If you are desperate for yield and holding questionable municipal bonds, especially long-term municipal bonds, you may wish to reconsider.

About the Author:  Mike Shedlock is the editor of the top-rated global economics blog Mish’s Global Economic Trend Analysis, offering insightful commentary every day of the week. He is also a contributing “professor” on Minyanville, a community site focused on economic and financial education. Every Thursday he does a podcast on HoweStreet and on an ad hoc basis he contributes to many other websites, including UnionWatch.

Update on Detroit’s Looming Bankruptcy

The hollowing out of Detroit is nearly complete. All that’s left is a bankrupt shell of a city with no services and scattered citizens that do not pay taxes.

The Detroit News reports Half of Detroit Property Owners Don’t Pay Taxes

Nearly half of the owners of Detroit’s 305,000 properties failed to pay their tax bills last year, exacerbating a punishing cycle of declining revenues and diminished services for a city in a financial crisis, according to a Detroit News analysis of government records.

The News reviewed more than 200,000 pages of tax documents and found that 47 percent of the city’s taxable parcels are delinquent on their 2011 bills. Some $246.5 million in taxes and fees went uncollected, about half of which was due Detroit and the rest to other entities, including Wayne County, Detroit Public Schools and the library.

Delinquency is so pervasive that 77 blocks had only one owner who paid taxes last year, The News found. Many of those who don’t pay question why they should in a city that struggles to light its streets or keep police on them.

“Why pay taxes?” asked Fred Phillips, who owes more than $2,600 on his home on an east-side block where five owners paid 2011 taxes. “Why should I send them taxes when they aren’t supplying services? It is sickening. … Every time I see the tax bill come, I think about the times we called and nobody came.”

Update on Detroit Bankruptcy

Detroit is financially and morally bankrupt yet the governor refuses to make that declaration. A Review team says Detroit faces financial crisis, has no plan to fix it so why won’t the governor act?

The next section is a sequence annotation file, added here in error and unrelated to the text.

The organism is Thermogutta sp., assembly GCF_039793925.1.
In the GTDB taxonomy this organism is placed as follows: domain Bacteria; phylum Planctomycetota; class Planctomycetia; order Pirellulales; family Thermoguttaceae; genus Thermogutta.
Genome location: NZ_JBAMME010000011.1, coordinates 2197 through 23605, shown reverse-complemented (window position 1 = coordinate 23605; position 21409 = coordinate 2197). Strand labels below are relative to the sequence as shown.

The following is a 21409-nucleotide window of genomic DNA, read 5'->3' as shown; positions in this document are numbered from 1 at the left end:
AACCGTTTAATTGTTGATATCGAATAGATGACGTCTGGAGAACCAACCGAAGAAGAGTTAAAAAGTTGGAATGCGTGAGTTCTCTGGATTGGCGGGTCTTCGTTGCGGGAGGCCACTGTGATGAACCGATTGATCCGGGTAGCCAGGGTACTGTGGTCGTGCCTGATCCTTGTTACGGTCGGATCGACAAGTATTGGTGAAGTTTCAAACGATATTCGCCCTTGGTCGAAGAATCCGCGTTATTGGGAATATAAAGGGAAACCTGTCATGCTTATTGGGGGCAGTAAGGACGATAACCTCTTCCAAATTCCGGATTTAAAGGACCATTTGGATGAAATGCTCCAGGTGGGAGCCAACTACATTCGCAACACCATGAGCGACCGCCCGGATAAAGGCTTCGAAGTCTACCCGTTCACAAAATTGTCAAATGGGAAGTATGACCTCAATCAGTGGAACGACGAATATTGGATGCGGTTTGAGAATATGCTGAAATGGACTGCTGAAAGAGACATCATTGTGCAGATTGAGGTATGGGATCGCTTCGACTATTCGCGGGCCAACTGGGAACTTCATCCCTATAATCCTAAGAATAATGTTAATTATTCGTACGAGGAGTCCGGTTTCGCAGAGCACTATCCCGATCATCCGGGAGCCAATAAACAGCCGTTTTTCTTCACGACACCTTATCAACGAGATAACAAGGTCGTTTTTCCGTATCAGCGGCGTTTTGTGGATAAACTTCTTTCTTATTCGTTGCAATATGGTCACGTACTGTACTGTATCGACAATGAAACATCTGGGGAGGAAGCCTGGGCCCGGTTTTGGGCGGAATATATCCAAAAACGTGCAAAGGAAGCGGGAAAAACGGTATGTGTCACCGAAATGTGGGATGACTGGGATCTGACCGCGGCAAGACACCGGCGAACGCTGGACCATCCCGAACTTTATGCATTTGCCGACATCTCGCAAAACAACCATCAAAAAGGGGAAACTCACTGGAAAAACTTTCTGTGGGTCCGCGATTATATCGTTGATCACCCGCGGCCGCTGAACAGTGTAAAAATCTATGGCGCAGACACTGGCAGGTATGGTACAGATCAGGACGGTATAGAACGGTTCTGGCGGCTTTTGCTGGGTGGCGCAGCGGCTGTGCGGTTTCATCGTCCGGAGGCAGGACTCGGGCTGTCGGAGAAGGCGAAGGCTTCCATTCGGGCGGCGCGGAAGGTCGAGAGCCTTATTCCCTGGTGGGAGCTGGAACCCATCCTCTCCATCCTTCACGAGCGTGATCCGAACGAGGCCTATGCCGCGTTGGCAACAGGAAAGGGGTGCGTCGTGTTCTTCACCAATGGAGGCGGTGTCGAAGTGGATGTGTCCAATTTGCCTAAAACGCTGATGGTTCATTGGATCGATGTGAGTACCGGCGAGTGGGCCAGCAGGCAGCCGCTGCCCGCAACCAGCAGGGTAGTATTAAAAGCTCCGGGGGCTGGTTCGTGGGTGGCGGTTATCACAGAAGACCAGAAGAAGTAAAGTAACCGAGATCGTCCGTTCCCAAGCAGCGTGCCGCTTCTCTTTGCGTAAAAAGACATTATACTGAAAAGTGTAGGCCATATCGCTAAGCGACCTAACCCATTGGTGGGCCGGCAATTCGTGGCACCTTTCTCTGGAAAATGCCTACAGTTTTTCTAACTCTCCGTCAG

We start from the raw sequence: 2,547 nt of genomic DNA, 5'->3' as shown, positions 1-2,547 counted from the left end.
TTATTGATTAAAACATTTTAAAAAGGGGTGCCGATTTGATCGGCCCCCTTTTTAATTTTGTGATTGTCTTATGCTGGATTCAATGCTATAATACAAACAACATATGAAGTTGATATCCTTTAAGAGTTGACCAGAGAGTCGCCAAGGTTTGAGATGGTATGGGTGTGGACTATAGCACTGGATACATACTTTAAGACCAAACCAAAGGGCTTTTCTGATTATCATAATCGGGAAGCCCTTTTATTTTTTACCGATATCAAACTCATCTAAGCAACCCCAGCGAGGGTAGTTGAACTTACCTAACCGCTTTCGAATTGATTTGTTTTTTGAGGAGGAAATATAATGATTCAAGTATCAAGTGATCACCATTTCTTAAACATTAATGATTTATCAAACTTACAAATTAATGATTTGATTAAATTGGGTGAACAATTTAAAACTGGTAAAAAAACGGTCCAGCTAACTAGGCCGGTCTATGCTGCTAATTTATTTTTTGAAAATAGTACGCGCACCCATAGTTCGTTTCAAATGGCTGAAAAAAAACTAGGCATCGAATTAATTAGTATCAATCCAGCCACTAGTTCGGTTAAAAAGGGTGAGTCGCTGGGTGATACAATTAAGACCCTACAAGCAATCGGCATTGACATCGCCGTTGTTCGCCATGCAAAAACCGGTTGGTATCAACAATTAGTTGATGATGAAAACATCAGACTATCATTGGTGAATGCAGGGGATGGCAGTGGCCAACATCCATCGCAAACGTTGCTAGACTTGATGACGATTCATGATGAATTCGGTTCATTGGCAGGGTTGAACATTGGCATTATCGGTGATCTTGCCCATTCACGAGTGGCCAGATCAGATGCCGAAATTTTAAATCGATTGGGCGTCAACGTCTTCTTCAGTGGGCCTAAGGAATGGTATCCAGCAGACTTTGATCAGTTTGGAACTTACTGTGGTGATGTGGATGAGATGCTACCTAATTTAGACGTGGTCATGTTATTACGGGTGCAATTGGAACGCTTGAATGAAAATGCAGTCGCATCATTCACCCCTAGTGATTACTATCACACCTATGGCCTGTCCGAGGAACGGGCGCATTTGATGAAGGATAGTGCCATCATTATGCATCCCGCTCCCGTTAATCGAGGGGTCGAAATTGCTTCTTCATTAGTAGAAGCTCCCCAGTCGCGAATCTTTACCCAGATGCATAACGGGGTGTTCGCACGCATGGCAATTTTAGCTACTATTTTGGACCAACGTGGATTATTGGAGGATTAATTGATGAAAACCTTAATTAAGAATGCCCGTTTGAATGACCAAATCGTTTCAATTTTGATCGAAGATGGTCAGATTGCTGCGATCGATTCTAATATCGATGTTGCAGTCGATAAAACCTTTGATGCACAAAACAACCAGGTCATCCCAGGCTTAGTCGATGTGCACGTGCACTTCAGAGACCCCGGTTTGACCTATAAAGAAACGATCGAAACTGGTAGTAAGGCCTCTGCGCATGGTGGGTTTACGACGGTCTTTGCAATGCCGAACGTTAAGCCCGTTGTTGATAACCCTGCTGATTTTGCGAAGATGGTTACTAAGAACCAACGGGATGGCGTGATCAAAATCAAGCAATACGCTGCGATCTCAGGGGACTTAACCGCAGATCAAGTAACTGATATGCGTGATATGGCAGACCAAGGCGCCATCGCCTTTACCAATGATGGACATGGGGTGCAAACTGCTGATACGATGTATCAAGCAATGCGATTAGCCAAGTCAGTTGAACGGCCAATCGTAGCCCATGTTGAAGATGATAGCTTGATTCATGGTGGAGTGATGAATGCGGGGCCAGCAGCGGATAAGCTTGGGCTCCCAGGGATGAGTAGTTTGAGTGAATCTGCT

For the second time in a year, a state review team has found Detroit is in a financial emergency that requires Gov. Rick Snyder to intervene in City Hall.

But this time, if Snyder agrees that a financial emergency exists, the governor’s choices are more limited. He could appoint an emergency manager to keep Michigan’s largest city from plunging into bankruptcy, experts say, or he could continue state financial supervision through a new consent agreement, which seems a faint possibility.

State Treasurer Andy Dillon ruled out a bankruptcy filing at this time.

The six-member review team unanimously concluded in a report released Tuesday that the city failed to restructure its debt-laden bureaucracy under the financial consent agreement signed in April and that Detroit’s financial crisis requires Snyder’s intervention “because no satisfactory plan exists to resolve a serious financial problem.”

Chapter 9 bankruptcy is “always a possibility but I don’t think the city should go through (Chapter) 9 to cure its ailments,” he added.

The review team said the city’s charter adds “numerous restrictions” and hurdles for closing departments, canceling contracts and the type of wholesale restructuring financial experts say is necessary to make city government live within its means.

Restrictions? Who Cares?

In bankruptcy, restrictions go out the window. So do union contracts and pensions. Since all of that needs to go out the window, what’s holding the governor back?